management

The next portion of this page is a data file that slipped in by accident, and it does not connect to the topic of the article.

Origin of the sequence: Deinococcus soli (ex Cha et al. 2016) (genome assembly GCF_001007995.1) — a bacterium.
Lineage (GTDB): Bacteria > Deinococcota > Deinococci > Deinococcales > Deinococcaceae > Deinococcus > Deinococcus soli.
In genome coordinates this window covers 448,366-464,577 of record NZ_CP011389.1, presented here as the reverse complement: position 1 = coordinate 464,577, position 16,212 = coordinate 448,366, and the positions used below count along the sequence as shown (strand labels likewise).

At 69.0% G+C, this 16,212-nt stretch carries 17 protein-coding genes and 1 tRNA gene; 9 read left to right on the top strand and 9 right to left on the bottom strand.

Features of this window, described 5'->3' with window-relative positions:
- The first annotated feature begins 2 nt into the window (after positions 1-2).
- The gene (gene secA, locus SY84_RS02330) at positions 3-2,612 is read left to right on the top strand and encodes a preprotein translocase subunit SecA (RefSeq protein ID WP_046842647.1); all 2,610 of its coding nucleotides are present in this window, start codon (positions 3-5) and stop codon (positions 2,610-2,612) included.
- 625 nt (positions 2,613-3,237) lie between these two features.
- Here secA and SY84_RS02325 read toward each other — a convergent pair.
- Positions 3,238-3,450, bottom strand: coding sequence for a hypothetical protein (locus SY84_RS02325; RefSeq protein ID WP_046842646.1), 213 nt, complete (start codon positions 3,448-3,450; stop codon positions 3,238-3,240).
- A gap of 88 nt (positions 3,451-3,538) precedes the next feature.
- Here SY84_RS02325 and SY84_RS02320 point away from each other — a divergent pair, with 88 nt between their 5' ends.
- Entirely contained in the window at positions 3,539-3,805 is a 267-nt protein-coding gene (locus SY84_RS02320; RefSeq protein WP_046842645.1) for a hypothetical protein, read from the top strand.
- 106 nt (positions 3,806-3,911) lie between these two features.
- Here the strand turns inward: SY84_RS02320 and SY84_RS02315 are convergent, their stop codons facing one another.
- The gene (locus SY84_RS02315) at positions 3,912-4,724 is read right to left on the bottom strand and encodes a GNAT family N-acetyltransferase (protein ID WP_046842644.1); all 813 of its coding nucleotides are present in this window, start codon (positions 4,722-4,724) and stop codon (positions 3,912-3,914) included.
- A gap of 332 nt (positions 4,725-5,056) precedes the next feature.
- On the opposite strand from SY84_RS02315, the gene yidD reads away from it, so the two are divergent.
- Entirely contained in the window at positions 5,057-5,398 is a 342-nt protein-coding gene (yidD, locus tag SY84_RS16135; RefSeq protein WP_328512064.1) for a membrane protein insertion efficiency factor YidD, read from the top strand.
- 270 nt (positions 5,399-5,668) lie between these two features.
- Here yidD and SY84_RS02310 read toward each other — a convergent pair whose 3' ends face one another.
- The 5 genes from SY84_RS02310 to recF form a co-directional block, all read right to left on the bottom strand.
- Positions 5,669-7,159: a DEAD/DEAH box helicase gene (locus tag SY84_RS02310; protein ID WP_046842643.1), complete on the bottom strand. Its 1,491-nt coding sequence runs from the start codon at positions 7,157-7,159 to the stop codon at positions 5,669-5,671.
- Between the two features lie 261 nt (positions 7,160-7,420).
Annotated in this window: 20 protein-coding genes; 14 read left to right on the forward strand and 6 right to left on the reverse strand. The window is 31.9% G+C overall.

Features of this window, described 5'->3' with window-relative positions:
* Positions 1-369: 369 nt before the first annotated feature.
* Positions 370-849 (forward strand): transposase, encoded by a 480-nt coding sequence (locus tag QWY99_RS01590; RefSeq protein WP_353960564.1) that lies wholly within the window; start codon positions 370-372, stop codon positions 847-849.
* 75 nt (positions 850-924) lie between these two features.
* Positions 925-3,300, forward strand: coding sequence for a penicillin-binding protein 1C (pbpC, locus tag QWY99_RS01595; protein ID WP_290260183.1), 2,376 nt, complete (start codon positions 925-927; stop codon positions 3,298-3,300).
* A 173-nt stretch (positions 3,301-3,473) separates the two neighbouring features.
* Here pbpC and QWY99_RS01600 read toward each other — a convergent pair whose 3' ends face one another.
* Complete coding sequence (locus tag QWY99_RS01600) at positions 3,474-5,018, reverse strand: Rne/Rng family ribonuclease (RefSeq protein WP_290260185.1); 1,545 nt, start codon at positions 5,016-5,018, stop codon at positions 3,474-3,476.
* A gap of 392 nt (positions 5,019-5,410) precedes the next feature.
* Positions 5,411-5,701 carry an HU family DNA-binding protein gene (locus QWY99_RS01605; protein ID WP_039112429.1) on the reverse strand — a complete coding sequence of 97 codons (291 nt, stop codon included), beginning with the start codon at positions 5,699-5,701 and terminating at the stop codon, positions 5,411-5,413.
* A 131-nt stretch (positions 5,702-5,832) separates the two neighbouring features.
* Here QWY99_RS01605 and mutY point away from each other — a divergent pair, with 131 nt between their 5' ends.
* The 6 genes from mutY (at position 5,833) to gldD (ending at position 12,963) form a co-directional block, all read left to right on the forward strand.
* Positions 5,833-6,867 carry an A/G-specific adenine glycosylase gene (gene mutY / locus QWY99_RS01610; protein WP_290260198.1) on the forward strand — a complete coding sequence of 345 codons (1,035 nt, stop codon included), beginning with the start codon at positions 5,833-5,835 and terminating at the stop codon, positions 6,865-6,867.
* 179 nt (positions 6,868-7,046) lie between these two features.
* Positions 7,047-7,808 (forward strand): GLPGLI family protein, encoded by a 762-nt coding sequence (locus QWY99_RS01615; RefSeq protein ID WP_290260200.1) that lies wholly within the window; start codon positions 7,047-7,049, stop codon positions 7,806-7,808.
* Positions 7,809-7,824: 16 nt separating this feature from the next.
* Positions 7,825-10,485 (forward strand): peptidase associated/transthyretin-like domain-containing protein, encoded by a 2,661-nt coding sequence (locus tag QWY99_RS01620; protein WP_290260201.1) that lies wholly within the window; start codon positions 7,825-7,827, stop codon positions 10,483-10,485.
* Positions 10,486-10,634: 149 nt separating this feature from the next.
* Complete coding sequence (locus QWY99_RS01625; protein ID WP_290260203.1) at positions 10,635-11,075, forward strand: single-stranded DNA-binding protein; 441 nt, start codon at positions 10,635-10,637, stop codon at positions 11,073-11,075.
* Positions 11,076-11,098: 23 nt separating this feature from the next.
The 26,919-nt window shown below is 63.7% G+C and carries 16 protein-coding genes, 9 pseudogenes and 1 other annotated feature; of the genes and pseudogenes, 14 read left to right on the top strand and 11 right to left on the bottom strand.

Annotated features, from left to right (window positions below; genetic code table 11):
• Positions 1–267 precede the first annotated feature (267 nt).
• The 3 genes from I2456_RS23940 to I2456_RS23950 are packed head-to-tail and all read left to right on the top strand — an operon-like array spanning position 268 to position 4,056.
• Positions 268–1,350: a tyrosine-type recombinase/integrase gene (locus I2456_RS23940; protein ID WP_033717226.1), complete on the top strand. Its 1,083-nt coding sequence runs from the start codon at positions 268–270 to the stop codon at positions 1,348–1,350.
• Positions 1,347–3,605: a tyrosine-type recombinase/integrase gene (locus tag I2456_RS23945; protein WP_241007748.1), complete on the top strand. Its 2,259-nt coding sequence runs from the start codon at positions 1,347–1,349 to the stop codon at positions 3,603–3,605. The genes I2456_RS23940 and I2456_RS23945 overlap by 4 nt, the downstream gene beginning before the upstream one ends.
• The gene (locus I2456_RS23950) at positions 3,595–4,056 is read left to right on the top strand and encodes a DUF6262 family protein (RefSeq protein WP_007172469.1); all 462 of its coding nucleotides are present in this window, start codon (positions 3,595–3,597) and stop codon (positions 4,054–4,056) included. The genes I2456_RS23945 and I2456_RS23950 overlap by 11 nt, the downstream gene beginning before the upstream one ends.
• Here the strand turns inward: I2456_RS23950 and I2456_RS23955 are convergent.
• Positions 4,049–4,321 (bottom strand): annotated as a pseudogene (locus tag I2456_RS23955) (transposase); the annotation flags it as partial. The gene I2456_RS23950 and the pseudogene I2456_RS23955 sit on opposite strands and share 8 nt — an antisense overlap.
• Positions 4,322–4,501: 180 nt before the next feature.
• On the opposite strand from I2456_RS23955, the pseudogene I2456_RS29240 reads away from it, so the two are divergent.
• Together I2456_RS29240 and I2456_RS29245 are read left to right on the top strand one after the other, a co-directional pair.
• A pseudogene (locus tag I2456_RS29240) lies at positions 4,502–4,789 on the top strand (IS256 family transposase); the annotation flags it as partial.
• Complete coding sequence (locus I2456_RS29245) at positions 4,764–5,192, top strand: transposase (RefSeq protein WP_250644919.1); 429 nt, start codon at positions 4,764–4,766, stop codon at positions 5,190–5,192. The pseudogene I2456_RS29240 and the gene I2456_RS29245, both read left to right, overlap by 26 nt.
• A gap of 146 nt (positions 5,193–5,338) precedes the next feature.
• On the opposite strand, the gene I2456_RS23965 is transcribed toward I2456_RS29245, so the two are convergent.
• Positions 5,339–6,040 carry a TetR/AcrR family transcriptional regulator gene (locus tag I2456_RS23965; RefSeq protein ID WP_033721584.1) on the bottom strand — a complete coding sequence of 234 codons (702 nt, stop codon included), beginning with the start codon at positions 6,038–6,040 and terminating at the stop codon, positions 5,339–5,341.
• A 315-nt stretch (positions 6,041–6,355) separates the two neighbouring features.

Historical development of strategic management Origin The strategic management discipline originated in the 1950s and 1960s. Among the numerous early contributors, the most influential were Alfred Chandler, Philip Selznick, Igor Ansoff, and Peter Drucker. The discipline draws from earlier thinking and texts on 'strategy' dating back thousands of years. Alfred Chandler recognized the importance of coordinating management activity under an all-encompassing strategy. Interactions between functions were typically handled by managers who relayed information back and forth between departments. Chandler stressed the importance of taking a long term perspective when looking to the future. In his 1962 ground breaking work Strategy and Structure, Chandler showed that a long-term coordinated strategy was necessary to give a company structure, direction and focus. He says it concisely, “structure follows strategy.”[7] In 1957, Philip Selznick formalized the idea of matching the organization's internal factors with external environmental circumstances.[8] This core idea was developed into what we now call SWOT analysis by Learned, Andrews, and others at the Harvard Business School General Management Group. Strengths and weaknesses of the firm are assessed in light of the opportunities and threats in the business environment. Igor Ansoff built on Chandler's work by adding concepts and inventing a vocabulary. He developed a grid that compared strategies for market penetration, product development, market development and horizontal and vertical integration and diversification. He felt that management could use the grid to systematically prepare for the future. In his 1965 classic Corporate Strategy, he developed gap analysis to clarify the gap between the current reality and the goals and to develop what he called “gap reducing actions”.[9] Peter Drucker was a prolific strategy theorist, author of dozens of management books, with a career spanning five decades. He stressed the value of managing by targeting well-defined objectives.[10] This evolved into his theory of management by objectives (MBO). According to Drucker, the procedure of setting objectives and monitoring progress towards them should permeate the entire organization. Strategy theorist Michael Porter argued that strategy target either cost leadership, differentiation, or focus. These are known as Porter's three generic strategies and can be applied to any size or form of business. Porter claimed that a company must only choose one of the three or risk that the business would waste precious resources. W. Chan Kim and Renee Mauborgne countered that an organization can achieve high growth and profits by creating a Blue Ocean Strategy that breaks the trade off by pursuing both differentiation and low cost. In 1985, Ellen-Earle Chaffee summarized what she thought were the main elements of strategic management theory by the 1970s:[11] Strategic management involves adapting the organization to its business environment. Strategic management is fluid and complex. Change creates novel combinations of circumstances requiring unstructured non-repetitive responses. Strategic management affects the entire organization by providing direction. Strategic management involves both strategy formation (she called it content) and also strategy implementation (she called it process). Strategic management is partially planned and partially unplanned. Strategic management is done at several levels: overall corporate strategy, and individual business strategies. Strategic management involves both conceptual and analytical thought processes. [edit]Growth and portfolio theory In the 1970s much of strategic management dealt with size, growth, and portfolio theory. The long-term PIMS study, started in the 1960s and lasting for 19 years, attempted to understand the Profit Impact of Marketing Strategies (PIMS), particularly the effect of market share. It started at General Electric, moved to Harvard in the early 1970s, and then moved to the Strategic Planning Institute in the late 1970s. It now contains decades of information on the relationship between profitability and strategy. Their initial conclusion was unambiguous: the greater a company's market share, the greater their rate of profit. Market share provides economies of scale. It also provides experience curve advantages. The combined effect is increased profits.[12] The benefits of high market share naturally led to an interest in growth strategies. The relative advantages of horizontal integration, vertical integration, diversification, franchises, mergers and acquisitions, joint ventures and organic growth were discussed. Other research indicated that a low market share strategy could still be very profitable. Schumacher (1973),[13] Woo and Cooper (1982),[14] Levenson (1984),[15] and later Traverso (2002)[16] showed how smaller niche players obtained very high returns. By the early 1980s the paradoxical conclusion was that high market share and low market share companies were often very profitable but most of the companies in between were not. This was sometimes called the “hole in the middle” problem. Porter explained this anomaly in the 1980s. The management of diversified organizations required additional techniques and ways of thinking. The first CEO to address the problem of a multi-divisional company was Alfred Sloan at General Motors. GM employed semi-autonomous “strategic business units” (SBU's), with centralized support functions. One of the most valuable concepts in the strategic management of multi-divisional companies was portfolio theory. In the previous decade Harry Markowitz and other financial theorists developed modern portfolio theory. They concluded that a broad portfolio of financial assets could reduce specific risk. In the 1970s marketers extended the theory to product portfolio decisions and managerial strategists extended it to operating division portfolios. Each of a company’s operating divisions were seen as an element in the firm's portfolio. Each operating division was treated as a semi-independent profit center with its own revenues, costs, objectives and strategies. Several techniques were developed to analyze the relationships between elements in a portfolio. B.C.G. Analysis, for example, was developed by the Boston Consulting Group in the early 1970s. Shortly after that the G.E. multi factoral model was developed by General Electric. Companies continued to diversify until the 1980s when it was realized that in many cases a portfolio of operating divisions was worth more as separate completely independent companies.